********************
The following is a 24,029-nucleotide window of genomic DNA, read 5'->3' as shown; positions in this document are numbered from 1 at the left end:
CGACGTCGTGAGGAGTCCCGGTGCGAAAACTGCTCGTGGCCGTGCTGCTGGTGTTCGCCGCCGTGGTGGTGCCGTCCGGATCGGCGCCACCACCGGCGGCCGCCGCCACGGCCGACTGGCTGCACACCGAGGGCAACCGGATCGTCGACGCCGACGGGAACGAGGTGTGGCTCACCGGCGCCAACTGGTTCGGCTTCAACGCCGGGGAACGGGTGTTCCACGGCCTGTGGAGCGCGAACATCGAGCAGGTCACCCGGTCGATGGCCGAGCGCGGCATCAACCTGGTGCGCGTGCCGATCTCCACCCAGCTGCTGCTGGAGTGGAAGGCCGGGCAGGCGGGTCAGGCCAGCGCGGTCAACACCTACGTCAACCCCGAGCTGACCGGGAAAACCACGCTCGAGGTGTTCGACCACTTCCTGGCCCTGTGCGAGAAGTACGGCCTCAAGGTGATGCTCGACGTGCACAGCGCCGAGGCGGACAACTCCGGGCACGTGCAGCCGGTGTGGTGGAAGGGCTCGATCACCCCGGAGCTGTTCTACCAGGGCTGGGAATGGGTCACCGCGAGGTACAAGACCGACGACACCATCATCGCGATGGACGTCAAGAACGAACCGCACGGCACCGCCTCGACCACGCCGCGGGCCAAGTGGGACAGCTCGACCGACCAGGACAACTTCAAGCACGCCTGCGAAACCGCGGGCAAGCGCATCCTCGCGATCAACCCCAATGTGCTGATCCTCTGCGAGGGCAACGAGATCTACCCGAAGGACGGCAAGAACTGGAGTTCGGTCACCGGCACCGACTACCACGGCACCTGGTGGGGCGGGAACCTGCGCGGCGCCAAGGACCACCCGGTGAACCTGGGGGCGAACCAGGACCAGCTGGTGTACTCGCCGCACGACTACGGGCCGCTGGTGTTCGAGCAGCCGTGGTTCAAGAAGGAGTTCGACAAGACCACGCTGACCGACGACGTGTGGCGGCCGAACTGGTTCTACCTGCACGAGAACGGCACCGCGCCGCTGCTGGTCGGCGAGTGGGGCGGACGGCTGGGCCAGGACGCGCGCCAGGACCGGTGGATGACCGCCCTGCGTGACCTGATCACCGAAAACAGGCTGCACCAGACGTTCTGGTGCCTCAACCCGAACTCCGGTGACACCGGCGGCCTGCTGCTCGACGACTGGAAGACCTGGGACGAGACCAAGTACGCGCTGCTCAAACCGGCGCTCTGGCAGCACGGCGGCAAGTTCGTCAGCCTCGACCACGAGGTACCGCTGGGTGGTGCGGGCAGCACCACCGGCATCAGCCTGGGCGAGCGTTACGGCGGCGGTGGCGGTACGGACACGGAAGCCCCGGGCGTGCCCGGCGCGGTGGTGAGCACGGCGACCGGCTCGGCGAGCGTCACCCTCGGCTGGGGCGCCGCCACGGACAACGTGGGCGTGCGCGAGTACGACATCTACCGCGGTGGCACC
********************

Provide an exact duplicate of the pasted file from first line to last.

The following is a 24,029-nucleotide window of genomic DNA, read 5'->3' as shown; positions in this document are numbered from 1 at the left end:
CGACGTCGTGAGGAGTCCCGGTGCGAAAACTGCTCGTGGCCGTGCTGCTGGTGTTCGCCGCCGTGGTGGTGCCGTCCGGATCGGCGCCACCACCGGCGGCCGCCGCCACGGCCGACTGGCTGCACACCGAGGGCAACCGGATCGTCGACGCCGACGGGAACGAGGTGTGGCTCACCGGCGCCAACTGGTTCGGCTTCAACGCCGGGGAACGGGTGTTCCACGGCCTGTGGAGCGCGAACATCGAGCAGGTCACCCGGTCGATGGCCGAGCGCGGCATCAACCTGGTGCGCGTGCCGATCTCCACCCAGCTGCTGCTGGAGTGGAAGGCCGGGCAGGCGGGTCAGGCCAGCGCGGTCAACACCTACGTCAACCCCGAGCTGACCGGGAAAACCACGCTCGAGGTGTTCGACCACTTCCTGGCCCTGTGCGAGAAGTACGGCCTCAAGGTGATGCTCGACGTGCACAGCGCCGAGGCGGACAACTCCGGGCACGTGCAGCCGGTGTGGTGGAAGGGCTCGATCACCCCGGAGCTGTTCTACCAGGGCTGGGAATGGGTCACCGCGAGGTACAAGACCGACGACACCATCATCGCGATGGACGTCAAGAACGAACCGCACGGCACCGCCTCGACCACGCCGCGGGCCAAGTGGGACAGCTCGACCGACCAGGACAACTTCAAGCACGCCTGCGAAACCGCGGGCAAGCGCATCCTCGCGATCAACCCCAATGTGCTGATCCTCTGCGAGGGCAACGAGATCTACCCGAAGGACGGCAAGAACTGGAGTTCGGTCACCGGCACCGACTACCACGGCACCTGGTGGGGCGGGAACCTGCGCGGCGCCAAGGACCACCCGGTGAACCTGGGGGCGAACCAGGACCAGCTGGTGTACTCGCCGCACGACTACGGGCCGCTGGTGTTCGAGCAGCCGTGGTTCAAGAAGGAGTTCGACAAGACCACGCTGACCGACGACGTGTGGCGGCCGAACTGGTTCTACCTGCACGAGAACGGCACCGCGCCGCTGCTGGTCGGCGAGTGGGGCGGACGGCTGGGCCAGGACGCGCGCCAGGACCGGTGGATGACCGCCCTGCGTGACCTGATCACCGAAAACAGGCTGCACCAGACGTTCTGGTGCCTCAACCCGAACTCCGGTGACACCGGCGGCCTGCTGCTCGACGACTGGAAGACCTGGGACGAGACCAAGTACGCGCTGCTCAAACCGGCGCTCTGGCAGCACGGCGGCAAGTTCGTCAGCCTCGACCACGAGGTACCGCTGGGTGGTGCGGGCAGCACCACCGGCATCAGCCTGGGCGAGCGTTACGGCGGCGGTGGCGGTACGGACACGGAAGCCCCGGGCGTGCCCGGCGCGGTGGTGAGCACGGCGACCGGCTCGGCGAGCGTCACCCTCGGCTGGGGCGCCGCCACGGACAACGTGGGCGTGCGCGAGTACGACATCTACCGCGGTGGCACC